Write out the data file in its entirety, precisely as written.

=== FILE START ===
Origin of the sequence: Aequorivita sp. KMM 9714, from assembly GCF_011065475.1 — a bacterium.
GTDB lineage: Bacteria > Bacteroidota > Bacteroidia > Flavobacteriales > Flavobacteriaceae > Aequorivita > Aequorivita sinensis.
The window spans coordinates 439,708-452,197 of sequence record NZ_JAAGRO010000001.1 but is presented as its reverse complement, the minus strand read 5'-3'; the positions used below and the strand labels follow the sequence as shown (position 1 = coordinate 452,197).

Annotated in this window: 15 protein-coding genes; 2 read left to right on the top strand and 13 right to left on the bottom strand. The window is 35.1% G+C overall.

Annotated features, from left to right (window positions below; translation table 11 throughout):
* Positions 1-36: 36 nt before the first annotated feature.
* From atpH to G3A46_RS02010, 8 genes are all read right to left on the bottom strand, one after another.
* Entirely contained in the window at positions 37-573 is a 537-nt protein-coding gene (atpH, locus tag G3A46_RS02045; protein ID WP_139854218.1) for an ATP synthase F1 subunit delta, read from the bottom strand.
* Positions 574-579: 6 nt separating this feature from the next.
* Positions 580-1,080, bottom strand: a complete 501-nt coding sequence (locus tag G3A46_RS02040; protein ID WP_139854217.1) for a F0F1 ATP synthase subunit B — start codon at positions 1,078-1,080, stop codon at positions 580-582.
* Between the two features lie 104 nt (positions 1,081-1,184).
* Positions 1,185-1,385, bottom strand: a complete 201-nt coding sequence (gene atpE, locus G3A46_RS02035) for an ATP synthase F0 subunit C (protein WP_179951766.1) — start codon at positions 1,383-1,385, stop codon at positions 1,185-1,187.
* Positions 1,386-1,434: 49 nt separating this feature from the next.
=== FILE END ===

Origin of the sequence: Aequorivita sp. KMM 9714, from assembly GCF_011065475.1 — a bacterium.
GTDB lineage: Bacteria > Bacteroidota > Bacteroidia > Flavobacteriales > Flavobacteriaceae > Aequorivita > Aequorivita sinensis.
The window spans coordinates 439,708-452,197 of sequence record NZ_JAAGRO010000001.1 but is presented as its reverse complement, the minus strand read 5'-3'; the positions used below and the strand labels follow the sequence as shown (position 1 = coordinate 452,197).

Annotated in this window: 15 protein-coding genes; 2 read left to right on the top strand and 13 right to left on the bottom strand. The window is 35.1% G+C overall.

Annotated features, from left to right (window positions below; translation table 11 throughout):
* Positions 1-36: 36 nt before the first annotated feature.
* From atpH to G3A46_RS02010, 8 genes are all read right to left on the bottom strand, one after another.
* Entirely contained in the window at positions 37-573 is a 537-nt protein-coding gene (atpH, locus tag G3A46_RS02045; protein ID WP_139854218.1) for an ATP synthase F1 subunit delta, read from the bottom strand.
* Positions 574-579: 6 nt separating this feature from the next.
* Positions 580-1,080, bottom strand: a complete 501-nt coding sequence (locus tag G3A46_RS02040; protein ID WP_139854217.1) for a F0F1 ATP synthase subunit B — start codon at positions 1,078-1,080, stop codon at positions 580-582.
* Between the two features lie 104 nt (positions 1,081-1,184).
* Positions 1,185-1,385, bottom strand: a complete 201-nt coding sequence (gene atpE, locus G3A46_RS02035) for an ATP synthase F0 subunit C (protein WP_179951766.1) — start codon at positions 1,383-1,385, stop codon at positions 1,185-1,187.
* Positions 1,386-1,434: 49 nt separating this feature from the next.